Manuela Menzi’s dissertation on the Elizabethan ruff was a little different than most, it contained an experimental practical element. The essay won the Cultural & Historical Studies award (given across both Fashion and Textiles and Jewellery programmes) so we caught up with the BA Textile Design graduate to say congratulations and to hear what it was like to dress like an Elizabethan.
Congratulations on your prize. How did you choose the ruff as your subject?
I am interested in body transformation and how we restrict and deform our bodies, so started reading all I could find. There was a lot about the corset, tattoos and so on, but almost nothing about the neck. Which is odd, because all over the world there are amazing techniques on how humans reshape and restrain the neck.
It’s a decidedly historical object…
I think fashion is especially good at digging up the past. Fashion cycles can be long or short, but there are so many historic ideas just waiting to be reinvented. The ruff is a good example; the idea has been dormant but if you look closely you’ll see that it’s being reinvented by several designers from Alexander McQueen to Gareth Pugh.
You made and wore your own ruffs! Do you think historical research should be combined with performative and embodied practice?
For me that practical angle is very important. I spent months reading about how it felt to wear a ruff but this was all overshadowed by the experience of wearing one myself. I found that my perception and physicality changed a lot. I was forced to stretch my neck as far as I could and my back became extremely straight, it might have improved my posture!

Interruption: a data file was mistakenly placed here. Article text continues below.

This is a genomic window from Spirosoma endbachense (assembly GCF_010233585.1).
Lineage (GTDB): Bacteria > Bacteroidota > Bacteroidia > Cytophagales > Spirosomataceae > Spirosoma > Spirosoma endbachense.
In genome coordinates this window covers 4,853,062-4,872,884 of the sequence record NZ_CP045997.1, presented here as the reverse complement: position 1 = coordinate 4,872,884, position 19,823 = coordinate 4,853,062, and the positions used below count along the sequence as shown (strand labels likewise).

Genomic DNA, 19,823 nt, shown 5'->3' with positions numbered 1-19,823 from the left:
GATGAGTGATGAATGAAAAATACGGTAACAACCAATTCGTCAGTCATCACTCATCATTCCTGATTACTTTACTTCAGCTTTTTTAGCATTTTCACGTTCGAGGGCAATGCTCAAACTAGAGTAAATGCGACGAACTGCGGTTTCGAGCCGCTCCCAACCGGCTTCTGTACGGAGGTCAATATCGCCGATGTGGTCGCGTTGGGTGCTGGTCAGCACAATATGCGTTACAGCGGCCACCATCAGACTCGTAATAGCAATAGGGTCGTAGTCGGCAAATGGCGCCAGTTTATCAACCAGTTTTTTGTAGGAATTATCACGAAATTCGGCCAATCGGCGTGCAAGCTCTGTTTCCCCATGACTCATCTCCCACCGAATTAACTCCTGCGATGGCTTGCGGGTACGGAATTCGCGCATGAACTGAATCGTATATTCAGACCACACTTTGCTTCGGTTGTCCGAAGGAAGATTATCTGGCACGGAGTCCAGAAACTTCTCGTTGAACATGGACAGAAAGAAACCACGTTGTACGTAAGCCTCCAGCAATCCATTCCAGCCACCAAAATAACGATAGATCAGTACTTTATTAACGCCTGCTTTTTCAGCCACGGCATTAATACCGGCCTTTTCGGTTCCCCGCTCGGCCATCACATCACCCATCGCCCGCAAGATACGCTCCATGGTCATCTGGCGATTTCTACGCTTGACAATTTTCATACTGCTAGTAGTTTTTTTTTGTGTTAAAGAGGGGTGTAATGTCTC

The eating and reading were really difficult, as I had to change my basic habits, it was impossible to see my plate or my book. I dropped a lot of my food over and over, some of it onto the ruffs, some of it onto my lap.
Fashion is so strongly linked to the human body, it is only natural and also quite easy to wear whatever you are writing about. It’s a luxury to work or study in an industry where the experience is so immediate and personal.
On awarding Menzi with the prize, Jane Tynan, Senior Lecturer in Cultural Studies, commented: “We felt it demonstrated an original and creative contribution to fashion history. The dissertation is based on thorough and rigorous research and sophisticated analysis. Manuela’s use of ‘living history’ – reconstructing and wearing several different styles of ruff – showed real commitment to her research, offering an intriguing insight into the subject.”